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Native Shrubs To Know And Grow
Native Shrubs To Know And Grow
Published by Porterbrook
Default Native Shrubs To Know And Grow


Frank W. Porter
Porterbrook Native Plants

Some of the most beautiful native plants in your garden can be shrubs. Whether a shrub is planted as a single specimen or used in mass to create an accent, their different shape, foliage, and color will always create a distinct silhouette in the landscape. Because of their smaller size, you will be able to enjoy up close their fragrance and blossoms. Many shrubs attract butterflies and birds to your yard. Others serve practical purposes such as a hedge or informal border, privacy by screening areas from view, or effective windbreaks and noise buffers.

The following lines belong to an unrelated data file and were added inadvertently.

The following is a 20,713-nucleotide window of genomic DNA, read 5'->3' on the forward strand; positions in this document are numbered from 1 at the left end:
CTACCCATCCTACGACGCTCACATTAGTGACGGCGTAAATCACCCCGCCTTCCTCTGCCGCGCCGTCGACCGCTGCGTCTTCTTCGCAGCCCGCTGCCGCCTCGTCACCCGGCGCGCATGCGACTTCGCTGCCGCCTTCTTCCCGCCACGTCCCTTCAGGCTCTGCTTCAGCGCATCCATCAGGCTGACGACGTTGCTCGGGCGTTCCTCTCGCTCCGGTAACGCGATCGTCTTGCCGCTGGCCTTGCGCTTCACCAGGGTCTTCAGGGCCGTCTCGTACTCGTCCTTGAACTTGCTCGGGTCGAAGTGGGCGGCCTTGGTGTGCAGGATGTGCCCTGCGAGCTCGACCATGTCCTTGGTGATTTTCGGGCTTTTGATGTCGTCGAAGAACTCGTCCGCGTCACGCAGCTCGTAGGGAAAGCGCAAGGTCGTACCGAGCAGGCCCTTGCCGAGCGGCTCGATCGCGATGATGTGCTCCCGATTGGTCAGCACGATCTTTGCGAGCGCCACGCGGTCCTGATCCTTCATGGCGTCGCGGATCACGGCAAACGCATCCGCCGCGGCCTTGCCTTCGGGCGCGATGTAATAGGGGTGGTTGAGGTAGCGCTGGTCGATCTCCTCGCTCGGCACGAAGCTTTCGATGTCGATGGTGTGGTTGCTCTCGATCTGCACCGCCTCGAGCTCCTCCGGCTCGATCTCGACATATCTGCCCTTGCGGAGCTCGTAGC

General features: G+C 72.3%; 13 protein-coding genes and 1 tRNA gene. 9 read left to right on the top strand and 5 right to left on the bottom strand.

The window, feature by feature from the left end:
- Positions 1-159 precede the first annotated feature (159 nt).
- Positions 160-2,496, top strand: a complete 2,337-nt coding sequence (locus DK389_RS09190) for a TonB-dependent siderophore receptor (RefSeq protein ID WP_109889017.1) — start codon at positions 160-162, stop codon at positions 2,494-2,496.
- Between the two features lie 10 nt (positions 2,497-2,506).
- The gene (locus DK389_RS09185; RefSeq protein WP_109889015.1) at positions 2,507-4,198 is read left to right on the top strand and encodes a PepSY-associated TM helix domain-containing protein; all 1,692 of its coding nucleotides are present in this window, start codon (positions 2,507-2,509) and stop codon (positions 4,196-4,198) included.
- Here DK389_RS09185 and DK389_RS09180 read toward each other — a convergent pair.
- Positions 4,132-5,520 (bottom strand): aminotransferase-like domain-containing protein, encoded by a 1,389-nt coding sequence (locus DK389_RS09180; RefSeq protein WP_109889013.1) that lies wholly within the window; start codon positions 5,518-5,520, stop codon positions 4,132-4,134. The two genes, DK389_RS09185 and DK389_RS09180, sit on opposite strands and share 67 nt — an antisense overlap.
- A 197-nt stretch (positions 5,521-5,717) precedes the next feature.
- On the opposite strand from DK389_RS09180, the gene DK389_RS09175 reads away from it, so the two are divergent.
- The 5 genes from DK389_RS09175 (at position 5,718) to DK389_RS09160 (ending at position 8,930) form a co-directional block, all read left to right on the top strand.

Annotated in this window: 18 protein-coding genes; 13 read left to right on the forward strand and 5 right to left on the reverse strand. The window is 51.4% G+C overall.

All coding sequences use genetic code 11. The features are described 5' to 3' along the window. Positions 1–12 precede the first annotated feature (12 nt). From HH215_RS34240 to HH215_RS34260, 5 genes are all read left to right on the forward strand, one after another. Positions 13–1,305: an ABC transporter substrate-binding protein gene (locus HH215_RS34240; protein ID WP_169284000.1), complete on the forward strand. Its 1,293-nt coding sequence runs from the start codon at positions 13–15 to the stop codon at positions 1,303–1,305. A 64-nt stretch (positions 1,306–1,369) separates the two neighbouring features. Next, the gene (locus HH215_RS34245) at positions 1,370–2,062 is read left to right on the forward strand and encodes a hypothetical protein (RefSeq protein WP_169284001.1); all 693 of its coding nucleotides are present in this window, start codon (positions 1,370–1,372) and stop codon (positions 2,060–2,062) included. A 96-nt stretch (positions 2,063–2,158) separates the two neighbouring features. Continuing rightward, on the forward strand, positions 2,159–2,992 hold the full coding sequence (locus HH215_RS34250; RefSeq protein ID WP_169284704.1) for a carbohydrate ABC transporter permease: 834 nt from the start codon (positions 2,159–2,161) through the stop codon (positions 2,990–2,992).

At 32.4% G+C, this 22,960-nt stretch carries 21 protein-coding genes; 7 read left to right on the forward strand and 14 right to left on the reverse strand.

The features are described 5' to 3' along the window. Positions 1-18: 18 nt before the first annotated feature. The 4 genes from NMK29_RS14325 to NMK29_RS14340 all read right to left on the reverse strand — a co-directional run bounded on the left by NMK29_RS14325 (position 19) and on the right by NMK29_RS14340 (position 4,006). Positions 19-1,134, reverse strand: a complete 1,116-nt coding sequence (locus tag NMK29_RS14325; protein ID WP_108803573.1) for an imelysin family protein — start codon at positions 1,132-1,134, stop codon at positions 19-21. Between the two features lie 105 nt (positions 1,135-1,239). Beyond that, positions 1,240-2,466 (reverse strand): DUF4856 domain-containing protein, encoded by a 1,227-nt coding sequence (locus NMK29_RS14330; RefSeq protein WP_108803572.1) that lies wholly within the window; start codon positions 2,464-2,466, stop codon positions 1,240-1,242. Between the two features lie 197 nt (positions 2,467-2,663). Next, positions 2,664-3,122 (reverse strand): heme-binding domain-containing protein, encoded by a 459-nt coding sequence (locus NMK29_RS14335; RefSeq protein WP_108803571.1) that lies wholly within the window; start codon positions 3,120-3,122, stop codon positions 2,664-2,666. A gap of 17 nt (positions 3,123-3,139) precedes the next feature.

Native shrubs can meet the growing conditions of every situation in your landscape. The secret is to select the proper species for the right place. One of the more challenging conditions in any landscape is a wet area. Some gardeners attempt to install permanent drains. Others will backfill the area with topsoil. Seldom does either effort meet with success. Instead of spending a great deal of time and money trying to overcome a natural condition, look at a similar situation in the wild. Wildflowers, grasses, sedges, trees and shrubs abound in these wetland situations. You can create a unique aspect to your wetland area by using native shrubs.